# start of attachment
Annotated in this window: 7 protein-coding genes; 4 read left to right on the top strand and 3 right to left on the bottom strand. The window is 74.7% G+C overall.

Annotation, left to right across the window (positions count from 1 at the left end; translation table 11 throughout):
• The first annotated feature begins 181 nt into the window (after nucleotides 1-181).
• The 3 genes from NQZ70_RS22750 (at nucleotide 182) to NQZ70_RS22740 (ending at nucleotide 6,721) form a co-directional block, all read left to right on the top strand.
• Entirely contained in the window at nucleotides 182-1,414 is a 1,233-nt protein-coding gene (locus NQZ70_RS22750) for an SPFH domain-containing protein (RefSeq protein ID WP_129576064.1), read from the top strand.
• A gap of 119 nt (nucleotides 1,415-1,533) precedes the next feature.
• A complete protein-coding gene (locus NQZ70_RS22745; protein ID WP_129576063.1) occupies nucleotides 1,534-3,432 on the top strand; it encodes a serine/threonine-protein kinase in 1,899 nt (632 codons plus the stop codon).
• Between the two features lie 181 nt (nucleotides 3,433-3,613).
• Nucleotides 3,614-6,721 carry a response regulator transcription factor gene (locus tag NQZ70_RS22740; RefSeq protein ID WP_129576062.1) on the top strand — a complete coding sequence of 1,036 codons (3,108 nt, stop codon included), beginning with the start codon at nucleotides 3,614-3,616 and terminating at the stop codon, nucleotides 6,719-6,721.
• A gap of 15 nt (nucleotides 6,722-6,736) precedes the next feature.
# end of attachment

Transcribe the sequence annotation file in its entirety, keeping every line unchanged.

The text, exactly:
Annotated in this window: 7 protein-coding genes; 4 read left to right on the top strand and 3 right to left on the bottom strand. The window is 74.7% G+C overall.

Annotation, left to right across the window (positions count from 1 at the left end; translation table 11 throughout):
• The first annotated feature begins 181 nt into the window (after nucleotides 1-181).
• The 3 genes from NQZ70_RS22750 (at nucleotide 182) to NQZ70_RS22740 (ending at nucleotide 6,721) form a co-directional block, all read left to right on the top strand.
• Entirely contained in the window at nucleotides 182-1,414 is a 1,233-nt protein-coding gene (locus NQZ70_RS22750) for an SPFH domain-containing protein (RefSeq protein ID WP_129576064.1), read from the top strand.
• A gap of 119 nt (nucleotides 1,415-1,533) precedes the next feature.
• A complete protein-coding gene (locus NQZ70_RS22745; protein ID WP_129576063.1) occupies nucleotides 1,534-3,432 on the top strand; it encodes a serine/threonine-protein kinase in 1,899 nt (632 codons plus the stop codon).
• Between the two features lie 181 nt (nucleotides 3,433-3,613).
• Nucleotides 3,614-6,721 carry a response regulator transcription factor gene (locus tag NQZ70_RS22740; RefSeq protein ID WP_129576062.1) on the top strand — a complete coding sequence of 1,036 codons (3,108 nt, stop codon included), beginning with the start codon at nucleotides 3,614-3,616 and terminating at the stop codon, nucleotides 6,719-6,721.
• A gap of 15 nt (nucleotides 6,722-6,736) precedes the next feature.